Being able to take a course online, on your own schedule has been revolutionary for many working adults or even busy students– but when the pandemic first caused lockdowns last year, online learning platforms like Pluralsight and Udacity became all that more attractive, especially for those interested in learning the in-demand business and tech skills.
Even as vaccine distribution improves, the power of online learning has never more relevant than it is headed into 2021– something Pluralsight and Udacity is taking advantage of by launching new promotions for potential learners, as well as new programs– while acknowledging that, at the same time, some may be cautious to spend their money.
For Pluralsight, that means bringing back free trial periods, as they did in 2021. Pluralsight announced a free April learning period for businesses and individuals struggling with the economic downturn from the pandemic. 30 days of free access to courses is meant to bring and keep learners on the technology-driven platform, purportedly to help develop skills, but also, of course, to convince them to stick with Pluralsight.
Udacity has taken a different approach. Rather than offering a free trial, Udacity decided to add an entirely new school to its complete programs. At the beginning of April 2021, Udacity added a School of Cybersecurity, further solidifying its reputation as an online learning platform for in-demand tech skills, with comprehensive programs.
But if you are interested in learning new business and tech skills, which is the better online learning experience? Consider this your guide to the differences between Pluralsight vs Udacity. I’ll give you my honest opinion about which platform is most worth your time and money.
Main Differences Between Pluralsight vs Udacity
The Main Differences between Pluralsight vs Udacity are:
- Pluralsight offers subscriptions for access to all courses, whereas Udacity offers some free courses and monthly fees for its main courses
- Pluralsight offers projects and exams with a premium membership, whereas Udacity provides projects, exams, forums, and career tools with full courses
- Pluralsight offers courses in business and tech, but also graphic and creative design, whereas all Udacity courses are in the business and tech fields
Pluralsight vs Udacity: The Truth
Now let’s get right into comparing the two learning platforms. While on the surface these popular online learning platforms have a lot in common, there are some differences that I think should play a key role in your decision. I’ll cover everything from the main purpose of these platforms, to pricing, course offerings, and overall learning experience.
What is Pluralsight vs Udacity used for?
Both Pluralsight and Udacity are known for their online learning services, particularly pertaining to business and tech fields, but their mission statements do have some subtle differences. And if you’re looking for the best online business courses or even those in the teaching field, it’s good to fully understand the platform.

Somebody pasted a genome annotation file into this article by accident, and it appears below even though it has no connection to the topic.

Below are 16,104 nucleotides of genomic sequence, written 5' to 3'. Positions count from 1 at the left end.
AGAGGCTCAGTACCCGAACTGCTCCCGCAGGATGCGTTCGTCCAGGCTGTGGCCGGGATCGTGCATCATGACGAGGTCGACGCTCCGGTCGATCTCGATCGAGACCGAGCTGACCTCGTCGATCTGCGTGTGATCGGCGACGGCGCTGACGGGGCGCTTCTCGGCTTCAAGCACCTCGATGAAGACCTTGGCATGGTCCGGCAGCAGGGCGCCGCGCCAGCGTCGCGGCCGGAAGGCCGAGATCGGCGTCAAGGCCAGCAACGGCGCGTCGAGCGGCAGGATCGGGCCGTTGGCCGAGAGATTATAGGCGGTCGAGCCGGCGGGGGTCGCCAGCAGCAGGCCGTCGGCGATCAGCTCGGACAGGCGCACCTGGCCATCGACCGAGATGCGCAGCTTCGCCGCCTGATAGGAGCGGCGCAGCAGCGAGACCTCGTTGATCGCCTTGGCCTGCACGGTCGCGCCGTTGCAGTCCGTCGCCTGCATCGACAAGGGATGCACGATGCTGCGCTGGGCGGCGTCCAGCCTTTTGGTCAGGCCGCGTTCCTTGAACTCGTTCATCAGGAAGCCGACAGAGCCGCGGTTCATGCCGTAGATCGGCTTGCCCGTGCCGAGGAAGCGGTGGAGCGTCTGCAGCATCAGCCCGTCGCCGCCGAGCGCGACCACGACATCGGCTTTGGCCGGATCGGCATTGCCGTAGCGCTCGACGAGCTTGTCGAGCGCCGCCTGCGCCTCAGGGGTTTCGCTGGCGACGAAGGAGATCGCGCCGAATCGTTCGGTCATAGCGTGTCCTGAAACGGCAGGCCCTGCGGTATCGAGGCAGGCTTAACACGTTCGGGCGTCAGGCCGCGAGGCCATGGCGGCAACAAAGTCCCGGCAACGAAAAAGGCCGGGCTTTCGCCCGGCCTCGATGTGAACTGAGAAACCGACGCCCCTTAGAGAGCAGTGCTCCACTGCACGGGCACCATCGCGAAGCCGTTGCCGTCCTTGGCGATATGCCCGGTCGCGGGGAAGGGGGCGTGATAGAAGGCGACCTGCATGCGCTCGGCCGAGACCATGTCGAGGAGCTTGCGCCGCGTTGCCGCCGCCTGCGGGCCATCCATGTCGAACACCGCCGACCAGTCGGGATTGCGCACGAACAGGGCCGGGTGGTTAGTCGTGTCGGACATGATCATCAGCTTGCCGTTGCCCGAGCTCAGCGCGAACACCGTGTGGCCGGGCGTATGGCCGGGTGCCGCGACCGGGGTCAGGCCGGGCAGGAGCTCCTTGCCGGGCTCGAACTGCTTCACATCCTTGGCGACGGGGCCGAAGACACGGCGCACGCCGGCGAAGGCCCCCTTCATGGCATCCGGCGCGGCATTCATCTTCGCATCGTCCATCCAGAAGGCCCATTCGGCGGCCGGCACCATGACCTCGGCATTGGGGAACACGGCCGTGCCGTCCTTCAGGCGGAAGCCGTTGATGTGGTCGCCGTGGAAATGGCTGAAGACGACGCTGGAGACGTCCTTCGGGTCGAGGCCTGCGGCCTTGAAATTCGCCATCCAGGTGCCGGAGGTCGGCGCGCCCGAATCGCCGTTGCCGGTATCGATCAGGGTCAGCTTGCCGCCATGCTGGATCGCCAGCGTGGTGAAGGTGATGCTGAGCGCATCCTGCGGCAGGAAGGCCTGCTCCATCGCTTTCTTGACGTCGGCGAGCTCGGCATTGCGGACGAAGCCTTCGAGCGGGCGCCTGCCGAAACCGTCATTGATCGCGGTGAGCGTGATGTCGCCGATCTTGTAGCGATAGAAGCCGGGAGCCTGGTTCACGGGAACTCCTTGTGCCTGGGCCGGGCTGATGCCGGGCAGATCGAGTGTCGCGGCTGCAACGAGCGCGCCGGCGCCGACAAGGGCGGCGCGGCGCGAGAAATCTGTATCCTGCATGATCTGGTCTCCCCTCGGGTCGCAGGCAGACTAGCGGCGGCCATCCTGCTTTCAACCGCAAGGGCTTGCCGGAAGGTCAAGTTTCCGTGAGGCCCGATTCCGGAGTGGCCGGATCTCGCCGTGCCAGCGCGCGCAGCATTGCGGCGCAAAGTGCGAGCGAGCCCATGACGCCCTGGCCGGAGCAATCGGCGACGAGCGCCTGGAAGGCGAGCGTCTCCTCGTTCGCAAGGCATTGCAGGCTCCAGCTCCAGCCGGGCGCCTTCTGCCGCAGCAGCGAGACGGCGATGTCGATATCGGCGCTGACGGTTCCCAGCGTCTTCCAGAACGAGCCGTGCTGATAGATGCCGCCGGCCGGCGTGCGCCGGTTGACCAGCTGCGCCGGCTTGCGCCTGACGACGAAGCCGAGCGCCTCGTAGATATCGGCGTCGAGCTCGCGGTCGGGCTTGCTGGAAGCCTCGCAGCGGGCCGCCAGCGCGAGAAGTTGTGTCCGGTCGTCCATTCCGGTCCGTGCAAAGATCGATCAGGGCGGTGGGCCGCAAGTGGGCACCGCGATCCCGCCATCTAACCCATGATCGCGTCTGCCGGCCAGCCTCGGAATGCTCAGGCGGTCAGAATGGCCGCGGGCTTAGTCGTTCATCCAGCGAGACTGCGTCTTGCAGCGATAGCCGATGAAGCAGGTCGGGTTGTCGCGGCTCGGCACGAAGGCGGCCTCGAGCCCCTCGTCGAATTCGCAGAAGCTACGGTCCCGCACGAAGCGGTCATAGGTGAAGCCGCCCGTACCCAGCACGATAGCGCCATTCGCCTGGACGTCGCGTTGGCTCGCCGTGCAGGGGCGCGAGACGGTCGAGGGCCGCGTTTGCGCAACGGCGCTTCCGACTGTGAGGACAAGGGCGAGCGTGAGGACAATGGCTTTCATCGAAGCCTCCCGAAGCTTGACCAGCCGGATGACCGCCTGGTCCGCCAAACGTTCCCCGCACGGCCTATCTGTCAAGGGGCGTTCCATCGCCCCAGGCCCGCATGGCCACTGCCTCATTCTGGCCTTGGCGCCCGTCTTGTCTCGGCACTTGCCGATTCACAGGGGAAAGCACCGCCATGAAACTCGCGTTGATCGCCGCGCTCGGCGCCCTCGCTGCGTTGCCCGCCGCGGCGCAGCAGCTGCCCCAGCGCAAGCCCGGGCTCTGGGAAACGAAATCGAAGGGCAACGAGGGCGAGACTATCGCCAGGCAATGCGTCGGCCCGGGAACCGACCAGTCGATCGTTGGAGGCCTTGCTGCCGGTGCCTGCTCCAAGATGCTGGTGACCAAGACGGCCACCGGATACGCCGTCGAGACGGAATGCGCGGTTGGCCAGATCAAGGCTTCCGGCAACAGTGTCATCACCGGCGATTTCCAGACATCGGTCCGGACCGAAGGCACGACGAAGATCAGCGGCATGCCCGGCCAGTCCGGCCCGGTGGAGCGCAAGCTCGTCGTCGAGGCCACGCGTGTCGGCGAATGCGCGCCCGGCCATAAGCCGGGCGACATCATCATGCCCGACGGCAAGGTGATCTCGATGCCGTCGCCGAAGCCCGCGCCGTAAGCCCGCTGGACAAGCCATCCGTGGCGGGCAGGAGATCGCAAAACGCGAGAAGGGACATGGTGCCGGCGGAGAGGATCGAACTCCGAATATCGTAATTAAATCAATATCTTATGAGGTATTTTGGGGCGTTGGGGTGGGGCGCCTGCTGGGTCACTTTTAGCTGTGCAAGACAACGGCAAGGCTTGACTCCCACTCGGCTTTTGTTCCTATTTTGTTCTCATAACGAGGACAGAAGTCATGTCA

Pluralsight relies on its reputation through coverage through professional outlets, including Forbes. Situating themselves as a learning platform focused on delivering in both business and technology disciplines, they claim to combine teaching from experts in the industry, coupled with technology to help learners develop in-demand skills for their future.
Udacity also situated itself as a leader in business education and technology, promoting ‘lifelong learning,’ while stressing not only a flexible learning environment but also a platform that stresses user engagement with hands-on projects and a focus on student-centered learning.
Both Udacity and Pluralsight focus their approach on claiming to help students learn in-demand skills. I noticed that Pluralsight did focus a bit more on its media presence, while Udacity focuses on its use for only for individual learners, but potentially for companies as well. Udacity does explain a bit more, on its surface, about the style of learning it purportedly offers.
How much does Pluralsight vs Udacity cost?
One of the top concerns I always have about online learning platforms is one which you undoubtedly share: cost. Pricing on Pluralsight vs Udacity is quite different, not just due to the overall cost, however, but also due to the very model on which courses are priced.
Pluralsight offers subscription-based plans that provide access to their library of courses, Plans are priced either monthly or annually and provide different types of access. There are two main types of plans: Flow and Skills. Within Flow and Skills, there are a few options for pricing.
Flow offers plans meant for those hoping to study engineering disciplines. The standard plan provides 50-day repos and a 30-day trial and costs $499 a year. The plus plan, priced at $599 a year, offers unlimited repos and that same 30-day trial. Finally, the enterprise plan costs $699 per year and is designed for professional business teams.
Skills are subscription plans that offer access to all other Pluralsight courses. The $29 monthly fee offers access to skill exercises, as well as courses and the Pluralsight pathways. An annual subscription comes in at $299, while a premium subscription is priced at $449 a year and adds exams and interactive projects.